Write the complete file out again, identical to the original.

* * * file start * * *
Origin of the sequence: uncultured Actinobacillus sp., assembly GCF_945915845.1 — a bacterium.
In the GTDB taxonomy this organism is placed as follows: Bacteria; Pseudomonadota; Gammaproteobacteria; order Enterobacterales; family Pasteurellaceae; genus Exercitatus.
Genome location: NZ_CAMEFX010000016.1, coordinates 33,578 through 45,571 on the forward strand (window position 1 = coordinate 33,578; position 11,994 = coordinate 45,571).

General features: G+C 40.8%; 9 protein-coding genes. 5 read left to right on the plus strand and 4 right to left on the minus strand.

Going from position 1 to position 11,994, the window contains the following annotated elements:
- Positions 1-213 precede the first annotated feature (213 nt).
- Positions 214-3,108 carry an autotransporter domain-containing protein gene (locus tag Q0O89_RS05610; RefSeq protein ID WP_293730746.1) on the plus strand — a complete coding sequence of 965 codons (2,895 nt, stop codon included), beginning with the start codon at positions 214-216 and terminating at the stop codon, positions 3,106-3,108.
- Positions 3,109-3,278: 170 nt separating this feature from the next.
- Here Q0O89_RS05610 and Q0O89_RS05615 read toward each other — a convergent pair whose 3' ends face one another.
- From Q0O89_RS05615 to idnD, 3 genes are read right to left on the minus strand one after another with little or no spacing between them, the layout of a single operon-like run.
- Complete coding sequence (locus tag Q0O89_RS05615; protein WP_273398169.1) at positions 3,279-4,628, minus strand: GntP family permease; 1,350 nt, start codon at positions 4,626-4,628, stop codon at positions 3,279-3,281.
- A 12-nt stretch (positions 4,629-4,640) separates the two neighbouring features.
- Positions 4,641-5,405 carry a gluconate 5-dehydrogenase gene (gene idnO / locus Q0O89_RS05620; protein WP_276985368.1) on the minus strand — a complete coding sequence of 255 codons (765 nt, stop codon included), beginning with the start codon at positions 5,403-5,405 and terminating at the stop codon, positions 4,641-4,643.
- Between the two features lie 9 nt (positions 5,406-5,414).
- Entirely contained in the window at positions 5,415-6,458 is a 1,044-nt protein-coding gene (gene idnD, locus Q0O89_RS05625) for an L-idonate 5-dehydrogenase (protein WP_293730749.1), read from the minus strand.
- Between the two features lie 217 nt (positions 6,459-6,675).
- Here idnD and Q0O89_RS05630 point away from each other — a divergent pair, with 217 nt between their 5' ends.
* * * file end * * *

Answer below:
Origin of the sequence: uncultured Actinobacillus sp., assembly GCF_945915845.1 — a bacterium.
In the GTDB taxonomy this organism is placed as follows: Bacteria; Pseudomonadota; Gammaproteobacteria; order Enterobacterales; family Pasteurellaceae; genus Exercitatus.
Genome location: NZ_CAMEFX010000016.1, coordinates 33,578 through 45,571 on the forward strand (window position 1 = coordinate 33,578; position 11,994 = coordinate 45,571).

General features: G+C 40.8%; 9 protein-coding genes. 5 read left to right on the plus strand and 4 right to left on the minus strand.

Going from position 1 to position 11,994, the window contains the following annotated elements:
- Positions 1-213 precede the first annotated feature (213 nt).
- Positions 214-3,108 carry an autotransporter domain-containing protein gene (locus tag Q0O89_RS05610; RefSeq protein ID WP_293730746.1) on the plus strand — a complete coding sequence of 965 codons (2,895 nt, stop codon included), beginning with the start codon at positions 214-216 and terminating at the stop codon, positions 3,106-3,108.
- Positions 3,109-3,278: 170 nt separating this feature from the next.
- Here Q0O89_RS05610 and Q0O89_RS05615 read toward each other — a convergent pair whose 3' ends face one another.
- From Q0O89_RS05615 to idnD, 3 genes are read right to left on the minus strand one after another with little or no spacing between them, the layout of a single operon-like run.
- Complete coding sequence (locus tag Q0O89_RS05615; protein WP_273398169.1) at positions 3,279-4,628, minus strand: GntP family permease; 1,350 nt, start codon at positions 4,626-4,628, stop codon at positions 3,279-3,281.
- A 12-nt stretch (positions 4,629-4,640) separates the two neighbouring features.
- Positions 4,641-5,405 carry a gluconate 5-dehydrogenase gene (gene idnO / locus Q0O89_RS05620; protein WP_276985368.1) on the minus strand — a complete coding sequence of 255 codons (765 nt, stop codon included), beginning with the start codon at positions 5,403-5,405 and terminating at the stop codon, positions 4,641-4,643.
- Between the two features lie 9 nt (positions 5,406-5,414).
- Entirely contained in the window at positions 5,415-6,458 is a 1,044-nt protein-coding gene (gene idnD, locus Q0O89_RS05625) for an L-idonate 5-dehydrogenase (protein WP_293730749.1), read from the minus strand.
- Between the two features lie 217 nt (positions 6,459-6,675).
- Here idnD and Q0O89_RS05630 point away from each other — a divergent pair, with 217 nt between their 5' ends.